Understanding the Feedback Process


For the past weekish, Kat and I have been working on a paper in response to the “Creativity Crisis” for our AP Lang Collab-Course. I’m not going to go into depth on the content of the paper itself tonight– that will come later with the paper itself– but what I have found quite interesting is how we have been approaching this paper differently than how we might have approached a paper for a “typical class”.

Our prompt actually came straight from an old AP Lang exam question; however, we tweaked it a tad because we want to take our paper a step further, so rather than just writing an argument piece, we actually plan on sharing this piece with online publications to get our thoughts/writing out to a wider audience. Hopefully we spark some interesting conversations, and as they are looking now, I think we will!

While writing this piece I have found the biggest difference in my writing is actually how I edit my work. I have a much stronger grasp on what it means to give and receive feedback than I did even a year ago (thanks ID!!). This allows me to go through my work and think, “If I was giving feedback to someone else, what would I be looking for?” So on my paper (done in a google doc), I’ve left comments asking questions about certain snippets of my writing where I think there could potentially be changes needed, but I want another perspective on it.

Rather than just writing a paper and having a teacher grade it based on a rubric they’ve designed, I’m actually getting the opportunity to say “This is what I want feedback on,” and then let mentors (including peers and even some student mentors from different states in fact) respond and add additional comments that they think are worth pointing out. To be honest the process feels kind of like when I would ask a peer to edit my paper before handing in an assignment; I’m very open to all feedback because I want it to make it the best possible before the “final draft”. It reminds me of what I imagine the relationship is between an author and his/her editor. I mean no one writes perfectly, that’s why we have other people look over and help edit our work so that we can make the writing as strong as possible. Looking at teachers and students as mentors in this way where we can actually have a conversation about my writing and how it can be improved (not just graded) has been really cool and super helpful to my writing!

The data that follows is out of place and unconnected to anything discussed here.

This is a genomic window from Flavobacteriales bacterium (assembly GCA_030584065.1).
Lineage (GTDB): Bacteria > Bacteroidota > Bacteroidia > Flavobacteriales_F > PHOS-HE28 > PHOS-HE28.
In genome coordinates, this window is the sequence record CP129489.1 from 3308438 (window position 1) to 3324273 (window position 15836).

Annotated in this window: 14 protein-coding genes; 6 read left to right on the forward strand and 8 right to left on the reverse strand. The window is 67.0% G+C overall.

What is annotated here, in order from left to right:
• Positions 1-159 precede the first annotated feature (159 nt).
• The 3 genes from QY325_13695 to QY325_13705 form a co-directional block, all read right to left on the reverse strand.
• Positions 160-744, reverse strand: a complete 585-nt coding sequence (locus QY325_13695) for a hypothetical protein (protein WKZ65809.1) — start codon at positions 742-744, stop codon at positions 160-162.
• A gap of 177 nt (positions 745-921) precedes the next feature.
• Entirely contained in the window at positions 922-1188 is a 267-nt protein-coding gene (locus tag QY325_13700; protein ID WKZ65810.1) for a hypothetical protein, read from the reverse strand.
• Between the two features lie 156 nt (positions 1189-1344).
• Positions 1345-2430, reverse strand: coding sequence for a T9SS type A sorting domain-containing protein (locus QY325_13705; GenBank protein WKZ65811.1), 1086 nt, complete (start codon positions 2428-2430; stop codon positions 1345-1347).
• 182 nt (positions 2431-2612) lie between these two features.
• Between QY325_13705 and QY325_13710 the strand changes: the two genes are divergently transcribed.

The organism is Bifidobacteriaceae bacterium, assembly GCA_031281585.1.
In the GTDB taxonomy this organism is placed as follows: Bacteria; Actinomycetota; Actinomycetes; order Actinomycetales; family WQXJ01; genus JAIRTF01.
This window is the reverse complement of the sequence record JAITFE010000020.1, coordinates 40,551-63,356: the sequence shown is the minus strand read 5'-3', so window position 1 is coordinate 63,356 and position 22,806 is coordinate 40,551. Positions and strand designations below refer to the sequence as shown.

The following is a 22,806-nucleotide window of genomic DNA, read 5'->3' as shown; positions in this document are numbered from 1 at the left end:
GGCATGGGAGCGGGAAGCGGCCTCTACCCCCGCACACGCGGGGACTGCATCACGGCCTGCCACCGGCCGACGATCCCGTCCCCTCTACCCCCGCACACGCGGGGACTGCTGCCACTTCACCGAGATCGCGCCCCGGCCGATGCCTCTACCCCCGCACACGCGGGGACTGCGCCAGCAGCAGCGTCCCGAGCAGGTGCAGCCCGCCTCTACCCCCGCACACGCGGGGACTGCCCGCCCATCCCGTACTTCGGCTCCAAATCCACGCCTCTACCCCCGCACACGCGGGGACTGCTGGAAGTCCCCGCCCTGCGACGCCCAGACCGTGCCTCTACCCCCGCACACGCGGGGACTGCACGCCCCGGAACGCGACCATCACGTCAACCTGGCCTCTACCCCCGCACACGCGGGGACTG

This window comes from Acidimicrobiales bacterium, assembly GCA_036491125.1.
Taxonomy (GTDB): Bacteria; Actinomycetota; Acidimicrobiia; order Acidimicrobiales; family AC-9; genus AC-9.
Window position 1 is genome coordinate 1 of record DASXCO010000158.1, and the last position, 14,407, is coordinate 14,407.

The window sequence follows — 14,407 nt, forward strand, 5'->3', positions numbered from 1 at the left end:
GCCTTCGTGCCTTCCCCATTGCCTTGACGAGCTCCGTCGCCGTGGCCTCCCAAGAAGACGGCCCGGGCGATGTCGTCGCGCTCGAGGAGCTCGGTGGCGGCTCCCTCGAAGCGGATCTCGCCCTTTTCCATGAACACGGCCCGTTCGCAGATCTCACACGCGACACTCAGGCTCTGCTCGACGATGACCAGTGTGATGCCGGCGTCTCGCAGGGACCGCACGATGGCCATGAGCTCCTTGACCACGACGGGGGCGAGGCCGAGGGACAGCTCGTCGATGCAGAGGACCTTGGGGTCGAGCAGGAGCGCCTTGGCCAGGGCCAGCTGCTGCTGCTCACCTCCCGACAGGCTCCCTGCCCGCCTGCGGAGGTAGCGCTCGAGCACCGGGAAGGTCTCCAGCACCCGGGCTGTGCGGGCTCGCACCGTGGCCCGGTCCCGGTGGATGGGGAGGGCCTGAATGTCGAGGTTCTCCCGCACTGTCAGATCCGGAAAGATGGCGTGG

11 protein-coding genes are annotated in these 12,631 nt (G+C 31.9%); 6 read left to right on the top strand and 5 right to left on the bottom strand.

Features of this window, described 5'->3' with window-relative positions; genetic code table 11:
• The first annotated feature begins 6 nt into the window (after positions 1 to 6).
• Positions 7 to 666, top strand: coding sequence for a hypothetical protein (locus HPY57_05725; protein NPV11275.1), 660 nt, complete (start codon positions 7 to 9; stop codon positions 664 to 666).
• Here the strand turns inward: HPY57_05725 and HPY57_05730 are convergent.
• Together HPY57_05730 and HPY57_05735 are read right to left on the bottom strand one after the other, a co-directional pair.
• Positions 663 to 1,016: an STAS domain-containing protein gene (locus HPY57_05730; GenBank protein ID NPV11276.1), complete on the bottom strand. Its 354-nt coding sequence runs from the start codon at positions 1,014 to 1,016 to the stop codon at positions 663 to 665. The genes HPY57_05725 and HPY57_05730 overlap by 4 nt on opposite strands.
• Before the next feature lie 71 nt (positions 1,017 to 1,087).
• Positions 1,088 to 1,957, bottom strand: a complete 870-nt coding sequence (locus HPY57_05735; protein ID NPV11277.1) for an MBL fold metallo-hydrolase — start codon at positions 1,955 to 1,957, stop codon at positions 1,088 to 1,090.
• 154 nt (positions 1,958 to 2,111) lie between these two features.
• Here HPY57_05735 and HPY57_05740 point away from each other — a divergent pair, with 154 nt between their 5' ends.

With blogging, and therefore writing, almost everyday, I’ve occasionally had people say my writing has improved over the course of the past few years. This leads to the question of “What made it improve?” I now think that it isn’t just that I’m writing more often, while that is definitely an element of it, I think having a stronger understanding of what it means to give and receive feedback is what has made my writing stronger.

Feedback isn’t a number; that isn’t helpful. What does a number mean? Helpful feedback is the commentary on what you did well, what you could improve on, and suggestions for how you might improve. And when you receive feedback, even if it’s on things you need to improve on, that doesn’t mean you’re a failure, or did a horrible job, or that your feedback giver doesn’t like you and/or your work. It’s quite the opposite in my opinion, because if your feedback giver gives you feedback on the things they didn’t love, that means they care enough about your work to try and help you make it better. To be honest, I think the feedback on what and how you could improve is often more helpful then what you did well, because it moves you along on your journey with what to work on next.

It’s interesting how taking grades out of the equation effects my writing. I think I take more risks and try more new things when I’m not worrying about a grade. When I’m graded and do poorly, I don’t always (trying to get better at this) see it as “feedback to help me improve”, I just see it as “oh no I did something wrong…” I’ve really enjoyed not having grades attacked to our AP Lang work because it has made me feel more free to explore and take risks with how I write, and it has made me more open to receiving feedback.

There are many more ways to give feedback than just grades. I wonder how understanding feedback at a deeper level could help improve students overall communication skills.

(At this point I find it interesting to also note an old post of mine that I wrote towards the beginning of last school year that was also on feedback, which also happens to be one of my more popular posts. I feel like my thoughts on feedback have started to come full circle now after re-reading this old post compared to my current thoughts and post.)

5 thoughts on “Understanding the Feedback Process

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